On April 8 Anonymous Tunisia (which claims affiliation with the hacking group Anonymous) hacked the emails of the Tunisian prime minister Hamadi Jebali. The movement dubbed it “Operation Touche pas à ma Tunise” (“Get Your Hands Off My Tunisia”) which is part of the broader “Operation Tunisia Back”.
On the eve of the revolution in 2011 Anonymous members worldwide targeted several governmental websites in what was known as Operation Tunisia. Anonymous also recently launched online attacks against Tunisian Islamists. Now it has published 2,725 emails of Tunisia's ruling Ennahda party online, including emails of the prime minister.
Phone numbers belonging to key government officials have since been circulating on Facebook pages. The government was caught by surprise and so far has not reacted. Meanwhile, netizens have been divided over the efficacy of the move.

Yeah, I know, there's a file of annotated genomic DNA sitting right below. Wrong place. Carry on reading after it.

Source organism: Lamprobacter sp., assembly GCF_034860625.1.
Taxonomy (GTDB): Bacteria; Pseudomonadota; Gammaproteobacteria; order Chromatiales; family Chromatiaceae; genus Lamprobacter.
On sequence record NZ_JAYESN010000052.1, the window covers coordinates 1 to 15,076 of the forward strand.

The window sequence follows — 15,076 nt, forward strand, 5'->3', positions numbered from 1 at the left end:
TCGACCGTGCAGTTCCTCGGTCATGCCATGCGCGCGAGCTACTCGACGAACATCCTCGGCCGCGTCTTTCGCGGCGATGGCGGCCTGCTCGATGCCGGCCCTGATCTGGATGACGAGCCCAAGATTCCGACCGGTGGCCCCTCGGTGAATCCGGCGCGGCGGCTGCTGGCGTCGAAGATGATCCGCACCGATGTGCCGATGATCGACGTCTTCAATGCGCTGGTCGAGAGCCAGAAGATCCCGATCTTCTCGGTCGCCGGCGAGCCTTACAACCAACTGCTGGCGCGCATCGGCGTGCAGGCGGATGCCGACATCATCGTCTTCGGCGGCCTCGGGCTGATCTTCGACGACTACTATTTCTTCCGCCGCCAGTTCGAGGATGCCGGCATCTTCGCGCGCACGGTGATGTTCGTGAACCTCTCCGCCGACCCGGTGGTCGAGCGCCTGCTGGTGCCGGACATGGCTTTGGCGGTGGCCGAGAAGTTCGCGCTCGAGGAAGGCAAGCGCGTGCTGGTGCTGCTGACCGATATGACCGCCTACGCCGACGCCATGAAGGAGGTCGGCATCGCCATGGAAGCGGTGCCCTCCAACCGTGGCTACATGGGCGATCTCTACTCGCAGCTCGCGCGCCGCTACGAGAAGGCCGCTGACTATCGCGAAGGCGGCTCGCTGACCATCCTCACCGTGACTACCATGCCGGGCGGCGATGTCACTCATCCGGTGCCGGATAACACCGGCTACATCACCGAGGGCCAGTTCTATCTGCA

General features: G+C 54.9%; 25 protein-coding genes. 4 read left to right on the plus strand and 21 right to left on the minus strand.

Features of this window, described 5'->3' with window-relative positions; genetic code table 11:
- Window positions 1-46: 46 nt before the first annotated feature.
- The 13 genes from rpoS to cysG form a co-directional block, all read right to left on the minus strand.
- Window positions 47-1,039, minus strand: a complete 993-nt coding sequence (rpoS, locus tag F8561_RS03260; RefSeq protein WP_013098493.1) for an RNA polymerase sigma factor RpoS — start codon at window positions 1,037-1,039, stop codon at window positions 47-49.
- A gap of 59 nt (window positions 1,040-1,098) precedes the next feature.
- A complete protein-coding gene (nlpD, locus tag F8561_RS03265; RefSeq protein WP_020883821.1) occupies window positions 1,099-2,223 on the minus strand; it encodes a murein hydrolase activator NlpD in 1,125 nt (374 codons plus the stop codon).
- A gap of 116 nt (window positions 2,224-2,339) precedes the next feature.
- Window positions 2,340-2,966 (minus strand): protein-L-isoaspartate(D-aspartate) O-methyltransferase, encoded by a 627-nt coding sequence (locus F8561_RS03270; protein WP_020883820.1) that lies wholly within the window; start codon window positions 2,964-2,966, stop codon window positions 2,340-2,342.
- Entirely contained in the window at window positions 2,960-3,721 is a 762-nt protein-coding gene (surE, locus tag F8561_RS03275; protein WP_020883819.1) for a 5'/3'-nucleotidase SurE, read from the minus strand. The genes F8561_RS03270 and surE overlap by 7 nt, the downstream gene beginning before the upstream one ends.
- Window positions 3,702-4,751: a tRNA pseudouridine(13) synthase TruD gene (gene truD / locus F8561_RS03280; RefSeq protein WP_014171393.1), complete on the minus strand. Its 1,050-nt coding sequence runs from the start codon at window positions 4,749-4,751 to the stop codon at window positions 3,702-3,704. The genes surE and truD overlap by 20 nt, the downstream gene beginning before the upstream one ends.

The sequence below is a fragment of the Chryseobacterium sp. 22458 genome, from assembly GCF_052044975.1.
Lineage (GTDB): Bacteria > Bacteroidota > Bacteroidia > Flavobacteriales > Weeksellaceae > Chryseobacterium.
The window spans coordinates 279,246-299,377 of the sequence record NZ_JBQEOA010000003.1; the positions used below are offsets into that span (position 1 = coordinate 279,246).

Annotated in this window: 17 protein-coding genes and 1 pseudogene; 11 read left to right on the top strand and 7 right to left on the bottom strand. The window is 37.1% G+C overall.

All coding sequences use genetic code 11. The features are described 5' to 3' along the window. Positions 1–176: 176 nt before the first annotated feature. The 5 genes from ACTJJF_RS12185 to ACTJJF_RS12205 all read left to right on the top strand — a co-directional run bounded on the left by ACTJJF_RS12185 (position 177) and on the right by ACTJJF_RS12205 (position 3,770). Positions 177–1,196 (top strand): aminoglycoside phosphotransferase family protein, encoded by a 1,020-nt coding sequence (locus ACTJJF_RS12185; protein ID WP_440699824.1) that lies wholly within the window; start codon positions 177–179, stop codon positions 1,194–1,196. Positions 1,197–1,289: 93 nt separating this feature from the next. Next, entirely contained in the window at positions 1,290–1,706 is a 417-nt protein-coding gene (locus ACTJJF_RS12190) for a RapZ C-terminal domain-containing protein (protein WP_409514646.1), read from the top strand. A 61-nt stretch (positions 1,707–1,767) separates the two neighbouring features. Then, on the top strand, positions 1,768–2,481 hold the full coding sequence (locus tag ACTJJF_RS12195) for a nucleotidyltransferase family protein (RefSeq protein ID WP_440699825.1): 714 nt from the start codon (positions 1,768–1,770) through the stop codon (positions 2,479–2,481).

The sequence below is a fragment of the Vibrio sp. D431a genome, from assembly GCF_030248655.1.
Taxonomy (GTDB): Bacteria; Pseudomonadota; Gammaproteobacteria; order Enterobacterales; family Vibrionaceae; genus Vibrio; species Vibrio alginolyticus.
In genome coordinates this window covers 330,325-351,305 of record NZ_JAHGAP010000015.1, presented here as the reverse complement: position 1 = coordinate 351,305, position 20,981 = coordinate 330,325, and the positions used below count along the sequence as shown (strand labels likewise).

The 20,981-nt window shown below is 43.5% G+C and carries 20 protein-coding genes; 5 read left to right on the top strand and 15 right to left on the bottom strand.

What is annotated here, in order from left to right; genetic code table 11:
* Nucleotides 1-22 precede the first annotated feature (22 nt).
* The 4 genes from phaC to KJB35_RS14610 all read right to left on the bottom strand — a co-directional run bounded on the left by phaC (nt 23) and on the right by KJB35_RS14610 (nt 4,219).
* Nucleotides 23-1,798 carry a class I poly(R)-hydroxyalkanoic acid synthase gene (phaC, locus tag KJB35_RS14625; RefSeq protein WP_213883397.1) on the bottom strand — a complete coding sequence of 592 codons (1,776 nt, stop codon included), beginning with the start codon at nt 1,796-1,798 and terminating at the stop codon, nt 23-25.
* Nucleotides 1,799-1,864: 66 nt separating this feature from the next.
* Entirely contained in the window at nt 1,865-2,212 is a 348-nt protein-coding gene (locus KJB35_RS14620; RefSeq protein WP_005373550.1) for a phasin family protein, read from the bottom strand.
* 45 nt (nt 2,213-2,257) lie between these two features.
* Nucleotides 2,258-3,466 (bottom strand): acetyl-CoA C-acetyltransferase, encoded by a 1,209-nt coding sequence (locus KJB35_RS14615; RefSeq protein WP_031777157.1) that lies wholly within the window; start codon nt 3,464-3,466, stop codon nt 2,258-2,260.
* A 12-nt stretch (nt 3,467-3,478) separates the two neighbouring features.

Bassem Meddeb tweeted enthusiastically about the search through thousands of emails:
@bmeddeb: Finalement #Anonymous nous a engagé comme détectives! #jbelileaks
Hmida Ben Jemmaa wrote mockingly:
@HBJtn: Après le #JbeliLeaks, le bureau politique d'Ennahdha décide de correspondre avec des… pigeons voyageurs.
However, some Twitter users opposed the hacking operation.
Hmida Ben Jemmaa wrote that he condemned the attack, and added:
Medical student Amine Ghrabi questioned the point of the Anonymous operation and tweeted:
@HendrixTN: Petite pensée à tous ceux qui ont gâché leur matinée dominicale à fouiller la boite mail d'un incompétent confirmé ! #JbeliLeaks
@alkimia5550: Anonymous a menacé les Islamistes depuis qq mois.Il ne serait pas malin s'il n'a pas nettoyé
Student Imed Laaridh, a supporter of Ennahda, tweeted that he would strike back:
@ImedLaaridh: On est peut être parti pour un tour de piratage réciproque. On trouvera de quoi passer le temps.. #TnPolitics #JbeliLeaks
The following video [Fr] is from Anonymous Tunisia. A member of Anonymous speaks about the leak of the prime minister's emails, and the forthcoming release of more documents: